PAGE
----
Economic Gains from Educational Reform by US States
Eric Hanushek (),
Jens Ruhose and
Ludger Woessmann ()
Journal of Human Capital, 2017, vol. 11, issue 4, 447 - 486
There is limited evidence justifying the economic case for state education policy. Using new measures of workers’ cognitive skills that allow for selective internal migration and foreign immigration, we provide preliminary estimates of growth regressions that incorporate worker skills. Our descriptive models show that educational achievement predicts economic growth across US states over the past four decades. Projections from our growth models show the substantial potential scope for state economic development through improving school quality. While we consider the impact of a range of educational reforms, an improvement that moves each state to the best-state level would in the aggregate yield an estimated present value of long-run gains of 8 percent of discounted future GDP.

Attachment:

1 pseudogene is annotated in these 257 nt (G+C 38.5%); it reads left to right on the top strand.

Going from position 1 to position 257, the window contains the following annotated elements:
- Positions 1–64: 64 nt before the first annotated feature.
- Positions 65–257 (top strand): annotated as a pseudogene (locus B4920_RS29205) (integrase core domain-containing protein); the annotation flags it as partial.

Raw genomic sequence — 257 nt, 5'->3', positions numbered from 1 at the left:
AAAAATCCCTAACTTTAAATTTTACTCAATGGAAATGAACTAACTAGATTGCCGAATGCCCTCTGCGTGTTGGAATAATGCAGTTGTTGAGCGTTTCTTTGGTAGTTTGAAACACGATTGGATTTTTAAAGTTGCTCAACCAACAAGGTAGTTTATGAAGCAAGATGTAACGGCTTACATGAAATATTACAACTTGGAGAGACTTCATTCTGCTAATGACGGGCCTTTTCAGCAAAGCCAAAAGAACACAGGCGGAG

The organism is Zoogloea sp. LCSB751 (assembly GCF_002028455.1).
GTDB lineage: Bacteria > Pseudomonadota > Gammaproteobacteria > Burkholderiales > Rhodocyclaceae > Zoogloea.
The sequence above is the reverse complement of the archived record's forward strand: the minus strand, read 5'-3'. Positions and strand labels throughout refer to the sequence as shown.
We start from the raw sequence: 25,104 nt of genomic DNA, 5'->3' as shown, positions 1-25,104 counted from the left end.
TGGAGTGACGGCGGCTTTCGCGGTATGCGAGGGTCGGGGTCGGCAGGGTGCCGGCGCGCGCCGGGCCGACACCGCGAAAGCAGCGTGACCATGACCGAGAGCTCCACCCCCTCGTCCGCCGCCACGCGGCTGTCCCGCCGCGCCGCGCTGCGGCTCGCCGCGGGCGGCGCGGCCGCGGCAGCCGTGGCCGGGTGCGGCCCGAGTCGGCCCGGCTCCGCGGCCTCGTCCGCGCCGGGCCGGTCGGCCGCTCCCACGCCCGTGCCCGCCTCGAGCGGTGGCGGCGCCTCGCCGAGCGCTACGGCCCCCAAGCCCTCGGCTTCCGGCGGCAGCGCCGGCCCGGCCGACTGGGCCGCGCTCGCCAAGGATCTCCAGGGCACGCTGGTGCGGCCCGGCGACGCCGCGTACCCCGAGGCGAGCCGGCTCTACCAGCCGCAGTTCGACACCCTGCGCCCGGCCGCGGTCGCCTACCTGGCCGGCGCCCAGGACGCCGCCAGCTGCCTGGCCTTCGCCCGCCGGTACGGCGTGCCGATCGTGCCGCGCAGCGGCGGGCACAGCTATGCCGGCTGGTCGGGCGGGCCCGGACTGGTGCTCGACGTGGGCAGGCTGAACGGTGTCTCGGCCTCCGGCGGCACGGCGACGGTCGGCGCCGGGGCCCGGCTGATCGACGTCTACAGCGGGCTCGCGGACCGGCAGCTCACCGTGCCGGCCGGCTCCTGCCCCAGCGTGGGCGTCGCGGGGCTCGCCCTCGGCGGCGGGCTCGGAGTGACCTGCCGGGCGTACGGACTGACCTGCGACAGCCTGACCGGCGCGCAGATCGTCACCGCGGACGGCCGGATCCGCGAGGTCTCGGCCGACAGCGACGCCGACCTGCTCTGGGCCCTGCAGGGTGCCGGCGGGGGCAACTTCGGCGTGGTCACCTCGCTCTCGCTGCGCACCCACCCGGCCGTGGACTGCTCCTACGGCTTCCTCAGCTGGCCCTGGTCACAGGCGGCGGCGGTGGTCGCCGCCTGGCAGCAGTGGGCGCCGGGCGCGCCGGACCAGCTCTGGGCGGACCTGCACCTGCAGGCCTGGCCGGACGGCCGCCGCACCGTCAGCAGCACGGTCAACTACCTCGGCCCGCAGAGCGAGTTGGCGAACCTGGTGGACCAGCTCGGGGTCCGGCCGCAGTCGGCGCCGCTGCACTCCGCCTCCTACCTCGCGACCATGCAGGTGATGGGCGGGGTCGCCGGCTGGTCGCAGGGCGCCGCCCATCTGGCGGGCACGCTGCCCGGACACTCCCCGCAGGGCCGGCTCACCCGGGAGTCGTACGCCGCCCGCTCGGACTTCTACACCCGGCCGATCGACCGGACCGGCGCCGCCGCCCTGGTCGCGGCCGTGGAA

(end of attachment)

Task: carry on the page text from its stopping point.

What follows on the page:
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Persistent link: https://EconPapers.repec.org/RePEc:ucp:jhucap:doi:10.1086/694454
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